Meditation for Brain and Mental Health
Science Meets Practice
While it's of no surprise to the gurus, the Buddhas, the Dharma Punks, the mystics, sages, and hermits of time past (and anyone else with a mindfulness or meditation practice), it is nice to have science to confirm what many of us already know: Meditation has vast rewards for brain and mental health.
An eight week study conducted by Harvard researchers at Massachusetts General Hospital (MGH) determined that meditation literally rebuilds the brain’s grey matter in just eight weeks.
This point is pretty technical, but it’s really interesting. The more we meditate, the less anxiety we have, and it turns out this is because we’re actually loosening the connections of particular neural pathways. This sounds bad, but it’s not.
This study is the first to offer evidence that intensive and continued meditation practice is associated with enduring improvements in sustained attention and response inhibition, with the potential to alter longitudinal trajectories of cognitive change across a person’s life.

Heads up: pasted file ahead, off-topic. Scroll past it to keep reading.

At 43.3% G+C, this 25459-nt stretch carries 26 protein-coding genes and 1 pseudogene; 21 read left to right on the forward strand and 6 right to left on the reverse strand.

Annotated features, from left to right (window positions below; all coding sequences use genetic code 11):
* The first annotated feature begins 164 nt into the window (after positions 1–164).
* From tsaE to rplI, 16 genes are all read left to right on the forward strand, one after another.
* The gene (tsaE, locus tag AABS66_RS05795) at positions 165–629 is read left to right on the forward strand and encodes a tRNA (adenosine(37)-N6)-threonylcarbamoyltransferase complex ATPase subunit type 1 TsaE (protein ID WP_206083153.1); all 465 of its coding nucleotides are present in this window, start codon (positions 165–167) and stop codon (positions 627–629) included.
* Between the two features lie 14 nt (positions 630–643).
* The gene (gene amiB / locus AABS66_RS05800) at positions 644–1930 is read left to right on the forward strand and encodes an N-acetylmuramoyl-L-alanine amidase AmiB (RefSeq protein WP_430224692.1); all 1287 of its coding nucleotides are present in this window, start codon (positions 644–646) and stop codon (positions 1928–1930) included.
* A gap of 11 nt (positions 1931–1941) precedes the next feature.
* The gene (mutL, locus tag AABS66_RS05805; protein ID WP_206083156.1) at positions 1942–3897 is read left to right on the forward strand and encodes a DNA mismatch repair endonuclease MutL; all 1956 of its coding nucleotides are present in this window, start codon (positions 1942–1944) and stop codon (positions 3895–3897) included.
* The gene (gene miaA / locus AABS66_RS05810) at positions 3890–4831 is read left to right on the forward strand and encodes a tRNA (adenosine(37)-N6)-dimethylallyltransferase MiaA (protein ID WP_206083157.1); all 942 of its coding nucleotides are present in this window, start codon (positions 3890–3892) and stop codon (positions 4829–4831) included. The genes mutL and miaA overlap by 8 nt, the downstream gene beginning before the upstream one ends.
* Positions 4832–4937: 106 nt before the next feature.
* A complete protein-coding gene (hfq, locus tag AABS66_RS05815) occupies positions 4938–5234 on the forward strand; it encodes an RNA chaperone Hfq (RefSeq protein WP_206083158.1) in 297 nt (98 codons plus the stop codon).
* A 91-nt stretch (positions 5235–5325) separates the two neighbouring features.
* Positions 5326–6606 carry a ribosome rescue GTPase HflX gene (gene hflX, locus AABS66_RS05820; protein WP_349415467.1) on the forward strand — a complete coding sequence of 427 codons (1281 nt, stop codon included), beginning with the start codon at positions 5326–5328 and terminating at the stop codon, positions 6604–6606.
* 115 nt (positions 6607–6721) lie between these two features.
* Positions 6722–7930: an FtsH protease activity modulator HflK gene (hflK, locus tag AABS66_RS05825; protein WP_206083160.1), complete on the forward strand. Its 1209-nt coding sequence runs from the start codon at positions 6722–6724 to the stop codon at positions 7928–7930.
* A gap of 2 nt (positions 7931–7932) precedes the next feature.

We just got a big step closer to finding out how a few moments of peace may contribute to these benefits: First by appearing to strengthen communication between two areas of the brain involved in self-control and internal focus and by reducing levels of a substance in the blood linked to stress.
This reminds me of when I was at a Vipassanā retreat is rural Sweden, listing to the S. N. Goenka lectures every evening. In the lectures he speaks about how meditation is difficult, because what you are doing at aVipassanā retreat is akin to brain surgery. Turns out he wasn't too far from what is happening physiologically in the brain.